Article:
Queer-art pop-up gallery at Harvey Milk Park is latest effort to expand use of the space

The centerpiece of the Harvey Milk Park is Equality Plaza, which commemorates Milk and includes plaques with the names of local LGBT leaders on the Memorial Wall. The plaza also includes a concrete replica of the famous “Soapbox” Milk stood on to inspire crowds when he spoke, and a 20-foot flagpole flying the gay pride flag. Photo: Trang Le/Q Voice News

LONG BEACH — A queer-art pop-up gallery will be on display tonight at Harvey Milk Park, part of the city’s ongoing efforts to get more people engaged at the public space, which is named after California’s first openly gay elected official.

The event, will take place from 5 to 7:30 p.m., starts with the art show and includes a 6 p.m. discussion about the art economy hosted by the Arts Council for Long Beach.

“My biggest issue with any sort of development or change in the community is how do we identify and engage the current arts and culture of people before we make it new and shining,” said Griselda Suarez, executive director of the Arts Council for Long Beach. “This is a great opportunity to educate visitors, residents and people about Harvey Milk.”

The centerpiece of Harvey Milk Promenade Park is Equality Plaza, which commemorates Milk and local LGBTQ leaders. The plaza includes a concrete replica of Milk’s renowned soapbox, which he stood on to inspire crowds when he spoke; a 20-foot flagpole flying the gay pride flag and a memorial wall with the names of more than 20 local LGBTQ leaders.

RELATED: Nation’s first park named for Harvey Milk


At the art economy discussion, artists and art advocates will learn about professional development and discuss economic innovations.

The pop-up gallery will include paintings, printed photography, and performance pieces that showcase the queer experience, identity, and point-of-view.

All of the artists visit, work, and live in Long Beach.

These artists were selected after the community was invited to an open call and asked to submit work that explores the term queer.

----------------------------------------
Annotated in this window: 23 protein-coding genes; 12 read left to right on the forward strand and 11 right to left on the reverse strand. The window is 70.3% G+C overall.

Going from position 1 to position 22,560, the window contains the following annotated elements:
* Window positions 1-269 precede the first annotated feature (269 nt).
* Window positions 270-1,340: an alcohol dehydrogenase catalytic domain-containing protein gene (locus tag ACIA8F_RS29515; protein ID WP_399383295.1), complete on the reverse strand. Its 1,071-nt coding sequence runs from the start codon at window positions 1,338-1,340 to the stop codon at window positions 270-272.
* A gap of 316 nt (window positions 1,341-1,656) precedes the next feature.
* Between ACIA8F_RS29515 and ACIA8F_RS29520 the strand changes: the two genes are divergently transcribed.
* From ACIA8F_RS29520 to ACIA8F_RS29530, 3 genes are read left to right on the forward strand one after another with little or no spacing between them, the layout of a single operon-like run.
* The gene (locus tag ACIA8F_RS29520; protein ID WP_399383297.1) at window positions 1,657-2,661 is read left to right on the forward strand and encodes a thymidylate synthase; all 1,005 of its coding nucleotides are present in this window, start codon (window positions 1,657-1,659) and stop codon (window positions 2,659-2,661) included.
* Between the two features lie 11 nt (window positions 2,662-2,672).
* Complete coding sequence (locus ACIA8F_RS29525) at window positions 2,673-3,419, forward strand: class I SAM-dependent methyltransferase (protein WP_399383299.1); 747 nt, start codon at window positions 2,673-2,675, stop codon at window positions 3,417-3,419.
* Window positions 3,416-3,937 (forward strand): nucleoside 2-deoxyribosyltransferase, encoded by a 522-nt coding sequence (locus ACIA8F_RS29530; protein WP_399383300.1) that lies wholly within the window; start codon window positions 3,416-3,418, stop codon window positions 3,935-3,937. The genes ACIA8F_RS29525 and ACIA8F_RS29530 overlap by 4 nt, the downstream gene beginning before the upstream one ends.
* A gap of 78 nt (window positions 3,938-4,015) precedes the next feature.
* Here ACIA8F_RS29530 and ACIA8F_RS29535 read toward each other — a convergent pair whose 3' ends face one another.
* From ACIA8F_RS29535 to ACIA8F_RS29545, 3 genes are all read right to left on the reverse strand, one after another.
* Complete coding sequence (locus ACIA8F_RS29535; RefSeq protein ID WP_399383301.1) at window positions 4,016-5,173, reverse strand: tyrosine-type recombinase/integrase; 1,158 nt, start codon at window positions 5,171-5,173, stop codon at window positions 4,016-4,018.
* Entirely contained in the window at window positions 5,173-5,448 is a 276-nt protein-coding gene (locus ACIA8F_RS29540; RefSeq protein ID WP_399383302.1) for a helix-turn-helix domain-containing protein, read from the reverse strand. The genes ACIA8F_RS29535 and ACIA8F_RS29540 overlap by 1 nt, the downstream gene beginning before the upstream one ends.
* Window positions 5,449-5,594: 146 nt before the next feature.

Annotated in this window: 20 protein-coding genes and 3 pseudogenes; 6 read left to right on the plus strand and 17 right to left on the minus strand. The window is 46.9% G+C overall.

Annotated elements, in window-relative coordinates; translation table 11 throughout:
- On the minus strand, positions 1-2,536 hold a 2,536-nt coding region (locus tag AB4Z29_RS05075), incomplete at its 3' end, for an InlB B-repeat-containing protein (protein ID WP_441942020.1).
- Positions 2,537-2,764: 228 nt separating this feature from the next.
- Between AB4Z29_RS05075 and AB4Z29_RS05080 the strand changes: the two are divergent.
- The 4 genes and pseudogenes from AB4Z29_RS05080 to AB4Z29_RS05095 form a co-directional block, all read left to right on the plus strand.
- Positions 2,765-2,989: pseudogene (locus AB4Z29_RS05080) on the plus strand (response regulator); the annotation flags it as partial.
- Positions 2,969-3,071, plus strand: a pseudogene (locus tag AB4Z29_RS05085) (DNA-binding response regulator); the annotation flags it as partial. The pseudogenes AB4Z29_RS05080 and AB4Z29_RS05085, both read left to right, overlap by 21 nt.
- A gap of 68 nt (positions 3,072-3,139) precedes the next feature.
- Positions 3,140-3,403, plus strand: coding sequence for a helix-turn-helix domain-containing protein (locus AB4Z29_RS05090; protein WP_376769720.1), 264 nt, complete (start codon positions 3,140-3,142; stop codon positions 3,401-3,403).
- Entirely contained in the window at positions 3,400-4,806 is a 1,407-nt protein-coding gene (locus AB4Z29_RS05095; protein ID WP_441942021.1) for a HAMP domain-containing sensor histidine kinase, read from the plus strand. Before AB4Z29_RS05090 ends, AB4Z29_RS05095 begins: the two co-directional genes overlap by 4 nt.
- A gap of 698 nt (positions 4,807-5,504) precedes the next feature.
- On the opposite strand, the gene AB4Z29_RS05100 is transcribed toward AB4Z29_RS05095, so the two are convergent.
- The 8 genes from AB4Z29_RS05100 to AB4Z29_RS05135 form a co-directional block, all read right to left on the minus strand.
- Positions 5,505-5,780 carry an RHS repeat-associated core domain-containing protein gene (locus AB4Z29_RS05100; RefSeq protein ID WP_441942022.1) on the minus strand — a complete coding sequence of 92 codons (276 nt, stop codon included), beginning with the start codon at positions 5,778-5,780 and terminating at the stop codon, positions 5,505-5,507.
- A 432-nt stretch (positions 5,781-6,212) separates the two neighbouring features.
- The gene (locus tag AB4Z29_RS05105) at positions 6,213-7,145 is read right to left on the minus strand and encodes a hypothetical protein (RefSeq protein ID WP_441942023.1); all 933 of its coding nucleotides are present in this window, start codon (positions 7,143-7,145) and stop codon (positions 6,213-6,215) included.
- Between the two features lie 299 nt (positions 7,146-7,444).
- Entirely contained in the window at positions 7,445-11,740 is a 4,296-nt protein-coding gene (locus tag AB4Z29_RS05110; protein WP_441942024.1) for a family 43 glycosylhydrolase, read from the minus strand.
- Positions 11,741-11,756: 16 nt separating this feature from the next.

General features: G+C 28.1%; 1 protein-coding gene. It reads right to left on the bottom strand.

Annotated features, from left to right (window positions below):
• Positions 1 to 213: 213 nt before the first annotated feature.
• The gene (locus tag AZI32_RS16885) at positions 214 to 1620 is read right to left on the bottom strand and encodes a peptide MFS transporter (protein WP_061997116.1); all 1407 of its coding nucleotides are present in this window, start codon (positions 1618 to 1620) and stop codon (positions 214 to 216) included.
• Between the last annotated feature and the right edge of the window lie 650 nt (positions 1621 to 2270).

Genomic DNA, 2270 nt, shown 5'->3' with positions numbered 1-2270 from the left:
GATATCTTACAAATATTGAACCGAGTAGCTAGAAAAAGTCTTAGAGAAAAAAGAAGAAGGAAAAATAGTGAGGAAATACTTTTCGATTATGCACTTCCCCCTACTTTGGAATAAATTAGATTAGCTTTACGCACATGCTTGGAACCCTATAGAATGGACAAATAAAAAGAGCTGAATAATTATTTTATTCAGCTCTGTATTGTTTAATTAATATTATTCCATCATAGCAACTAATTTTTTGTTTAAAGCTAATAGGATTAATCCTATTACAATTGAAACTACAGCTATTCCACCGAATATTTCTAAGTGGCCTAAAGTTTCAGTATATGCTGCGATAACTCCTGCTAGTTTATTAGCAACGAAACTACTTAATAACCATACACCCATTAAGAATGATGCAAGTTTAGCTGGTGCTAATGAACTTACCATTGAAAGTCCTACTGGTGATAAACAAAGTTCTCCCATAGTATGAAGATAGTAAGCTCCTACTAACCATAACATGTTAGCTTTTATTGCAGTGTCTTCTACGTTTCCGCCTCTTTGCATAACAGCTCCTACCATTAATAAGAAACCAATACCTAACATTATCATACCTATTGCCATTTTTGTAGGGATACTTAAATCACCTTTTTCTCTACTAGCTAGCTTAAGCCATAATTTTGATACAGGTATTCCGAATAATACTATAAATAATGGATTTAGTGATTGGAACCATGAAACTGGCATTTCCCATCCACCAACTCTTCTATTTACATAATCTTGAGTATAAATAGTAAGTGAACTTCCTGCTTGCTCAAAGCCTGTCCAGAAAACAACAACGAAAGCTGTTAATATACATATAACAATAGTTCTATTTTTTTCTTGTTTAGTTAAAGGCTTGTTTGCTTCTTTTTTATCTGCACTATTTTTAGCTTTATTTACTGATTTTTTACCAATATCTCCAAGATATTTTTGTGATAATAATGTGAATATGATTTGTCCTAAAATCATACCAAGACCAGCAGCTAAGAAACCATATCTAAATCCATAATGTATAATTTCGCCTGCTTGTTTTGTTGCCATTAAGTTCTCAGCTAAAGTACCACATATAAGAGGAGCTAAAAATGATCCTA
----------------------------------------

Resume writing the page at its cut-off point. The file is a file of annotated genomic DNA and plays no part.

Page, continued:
Attorney Stephanie Loftin stands at Harvey Milk Promenade Park on a replica of Milk’s “soapbox” that he used when he spoke in public. Loftin was inducted onto park’s Equality Plaza Memorial Wall in May 2016 for her work in fighting discrimination in the gay community. Photo: Michael Buitron.

The events at Harvey Milk Park and Equality Plaza are part of what the city has called an “Outdoor Collaborative” concept. As more retail, restaurants, businesses and housing open in The Promenade, the city wants the park to play a larger role in the area’s economic development.

In July 2016, the city launched an 18-month process of transforming Harvey Milk Park into an “outdoor office” that encourages collaboration, entrepreneurship and connectivity, as well as celebrates the legacy of Harvey Milk and the LGBTQ community.


But those efforts had a rocky start.

In April 2016, the city received a $300,000 grant from the John S. and James L. Knight Foundation to create an “outdoor office.” But when the city unveiled the initial renderings at a public celebration, members of the local LGBTQ community who helped the city plan and develop Harvey Milk Promenade Park – were stunned to see all references to the Milk and the LGBTQ community had been erased.

“It was a slap in the face,” said Vanessa Romain, a member of the Harvey Milk Park Selection Committee.  “I thought they’re were trying to lock us back in the closet.

City officials, meanwhile, said the rendering was only an initial concept, and the city would reach out to LGBTQ community members for input.

They also emphasized that no LGBTQ elements would be removed from the park.


More than a year later, Romain said she’s happy with how the city has improved its communication with the committee.

Apart from inviting committee members to numerous meetings, in December, the city hosted a series of events at the park, where the public and committee members were asked to vote on furniture at the park.

“They apologized to us at the first meeting, and they’ve made an effort to include us in every meeting. That’s good,” Romain said. “I’m not concerned any more that Harvey or the community will be erased.”

About the author

Phillip Zonkel

Award-winning journalist Phillip Zonkel spent 17 years at Long Beach's Press-Telegram, where he was the first reporter in the paper's history to have a beat covering the city's vibrant LGBTQ. He also created and ran the popular and innovative LGBTQ news blog, Out in the 562.

He won two awards and received a nomination for his reporting on the local LGBTQ community, including a two-part investigation that exposed anti-gay bullying of local high school students and the school districts' failure to implement state mandated protections for LGBTQ students.

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